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Image Source: Saks Fifth Avenue

Saks’ Ecommerce Spin-off: Shrewd Move or Faustian Bargain?

Ailing US department stores are increasingly pressured to spin off their Ecommerce operations. We share our thoughts on whether these moves make for a clever strategy or merely offer a last resort.

The retail world has been abuzz with Ecommerce spin-offs, beginning with Saks Fifth Avenue’s 2021 break up and recent activist pressure calling for similar moves for Macy’s and Kohl’s. While splitting a retailer’s Ecommerce and brick-and-mortar businesses into separate entities may make logical sense as a financial maneuver, it is also likely to create major hurdles in delivering the seamless omnichannel experience today’s consumers increasingly expect.

Spinning off Ecommerce Operations Can “Unlock Value” for Shareholders

In the current business environment, tech and Ecommerce companies trade at much higher relative valuations (2-3x higher based on sales) than traditional retailers. The driving concept behind splitting digital and physical business units is to unlock the value for the high-growth digital side of the business through a higher valuation.

At least in the short term, this strategy to raise capital by separating the high-growth areas of the company from the legacy units seems to be working for Saks stakeholders: During early 2020, Saks was taken private at a $1.5B valuation. During a VC funding round last March, the Ecommerce side of the combined business was alone valued at $2B. Now the standalone Ecommerce entity is reportedly targeting a $6B valuation as it prepares for a 2022 IPO (Per WSJ).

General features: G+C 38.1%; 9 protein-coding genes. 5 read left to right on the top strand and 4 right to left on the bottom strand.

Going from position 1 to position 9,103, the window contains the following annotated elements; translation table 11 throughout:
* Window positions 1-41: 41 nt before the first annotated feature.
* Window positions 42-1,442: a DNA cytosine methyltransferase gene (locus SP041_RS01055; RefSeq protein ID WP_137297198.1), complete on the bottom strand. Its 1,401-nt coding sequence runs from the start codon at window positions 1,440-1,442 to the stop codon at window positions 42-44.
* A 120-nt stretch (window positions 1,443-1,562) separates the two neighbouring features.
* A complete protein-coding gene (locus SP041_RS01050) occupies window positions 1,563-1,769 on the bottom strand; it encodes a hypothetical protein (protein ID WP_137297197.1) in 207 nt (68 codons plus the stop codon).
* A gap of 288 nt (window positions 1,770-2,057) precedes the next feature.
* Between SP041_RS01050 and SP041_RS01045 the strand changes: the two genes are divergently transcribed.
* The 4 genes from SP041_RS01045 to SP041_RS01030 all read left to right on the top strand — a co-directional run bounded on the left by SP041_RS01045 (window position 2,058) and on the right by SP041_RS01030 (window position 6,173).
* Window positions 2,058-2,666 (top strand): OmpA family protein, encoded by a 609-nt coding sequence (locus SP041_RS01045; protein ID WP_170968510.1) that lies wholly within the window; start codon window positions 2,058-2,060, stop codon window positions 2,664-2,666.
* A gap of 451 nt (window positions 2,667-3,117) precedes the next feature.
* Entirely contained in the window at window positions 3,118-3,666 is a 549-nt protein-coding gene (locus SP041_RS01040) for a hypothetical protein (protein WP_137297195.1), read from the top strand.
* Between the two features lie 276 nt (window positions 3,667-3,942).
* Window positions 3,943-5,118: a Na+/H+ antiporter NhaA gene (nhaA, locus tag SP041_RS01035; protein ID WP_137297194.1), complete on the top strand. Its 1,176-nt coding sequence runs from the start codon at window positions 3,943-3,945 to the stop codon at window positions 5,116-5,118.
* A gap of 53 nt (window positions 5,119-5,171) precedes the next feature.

This is all independent of the Saks Off Fifth discount vertical, which underwent a parallel Ecommerce and brick-and-mortar split. Both the Saks and Saks Off Fifth brick-and-mortar entities are likely to remain private under the HBC parent company.

Splits Also Offer an Opportunity to Revamp the Organization and Brand

Aside from this influx of funding, the separate Ecomm entity can now more effectively revamp its culture and image: as an organization, the Ecomm entity can now fully embrace a high-growth, tech-focused culture and image, potentially becoming a more exciting destination for top talent and fostering organizational agility. The split is also an opportunity for rebranding efforts, exemplified by Off Fifth’s digital-led rebrand to appeal to younger consumers.

The Saks agreement also sought to insulate its IP and branding rights in what it sees as the “healthier” business, granting these rights to the Ecomm entity, meaning they will remain protected if the brick-and-mortar entity enters bankruptcy or restructuring.

window displays

Saks Fifth Avenue flagship store during holiday 2021. Photo Credit: Harpers Bazaar

Emergency Maneuvers Offer a Last Resort

Spinning off the Ecommerce business is not a move that should be taken lightly. It strikes at the heart of the careful balance leaders of public companies often must weigh, between maximizing short-term shareholder value and optimizing the customer experience for the long haul.

For years, the prevailing ethos in retail has been to fully harmonize the online and offline channels to create a cohesive omnichannel customer experience, and this has never been more relevant than for today’s tech-savvy consumer. Beyond providing a channel-agnostic experience, dynamic retailers utilize their digital and physical channel presence synergistically to build their brand’s reach and equity.